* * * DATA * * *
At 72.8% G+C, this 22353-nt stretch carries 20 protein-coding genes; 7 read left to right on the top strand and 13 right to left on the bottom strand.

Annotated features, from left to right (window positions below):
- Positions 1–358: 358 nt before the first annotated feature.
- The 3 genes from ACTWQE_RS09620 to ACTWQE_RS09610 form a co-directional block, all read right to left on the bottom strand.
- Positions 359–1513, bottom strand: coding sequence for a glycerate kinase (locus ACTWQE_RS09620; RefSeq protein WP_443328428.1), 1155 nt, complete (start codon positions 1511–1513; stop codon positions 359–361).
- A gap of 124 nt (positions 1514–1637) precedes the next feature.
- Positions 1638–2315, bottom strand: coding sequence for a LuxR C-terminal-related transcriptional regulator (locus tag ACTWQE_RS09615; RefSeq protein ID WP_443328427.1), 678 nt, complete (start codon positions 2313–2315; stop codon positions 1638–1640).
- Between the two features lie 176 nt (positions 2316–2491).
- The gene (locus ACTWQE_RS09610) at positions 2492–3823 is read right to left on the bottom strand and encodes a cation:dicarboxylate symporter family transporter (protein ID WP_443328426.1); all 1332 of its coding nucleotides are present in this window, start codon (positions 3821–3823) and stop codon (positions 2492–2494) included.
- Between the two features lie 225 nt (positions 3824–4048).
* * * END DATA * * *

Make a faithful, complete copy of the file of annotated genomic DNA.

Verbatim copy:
At 72.8% G+C, this 22353-nt stretch carries 20 protein-coding genes; 7 read left to right on the top strand and 13 right to left on the bottom strand.

Annotated features, from left to right (window positions below):
- Positions 1–358: 358 nt before the first annotated feature.
- The 3 genes from ACTWQE_RS09620 to ACTWQE_RS09610 form a co-directional block, all read right to left on the bottom strand.
- Positions 359–1513, bottom strand: coding sequence for a glycerate kinase (locus ACTWQE_RS09620; RefSeq protein WP_443328428.1), 1155 nt, complete (start codon positions 1511–1513; stop codon positions 359–361).
- A gap of 124 nt (positions 1514–1637) precedes the next feature.
- Positions 1638–2315, bottom strand: coding sequence for a LuxR C-terminal-related transcriptional regulator (locus tag ACTWQE_RS09615; RefSeq protein ID WP_443328427.1), 678 nt, complete (start codon positions 2313–2315; stop codon positions 1638–1640).
- Between the two features lie 176 nt (positions 2316–2491).
- The gene (locus ACTWQE_RS09610) at positions 2492–3823 is read right to left on the bottom strand and encodes a cation:dicarboxylate symporter family transporter (protein ID WP_443328426.1); all 1332 of its coding nucleotides are present in this window, start codon (positions 3821–3823) and stop codon (positions 2492–2494) included.
- Between the two features lie 225 nt (positions 3824–4048).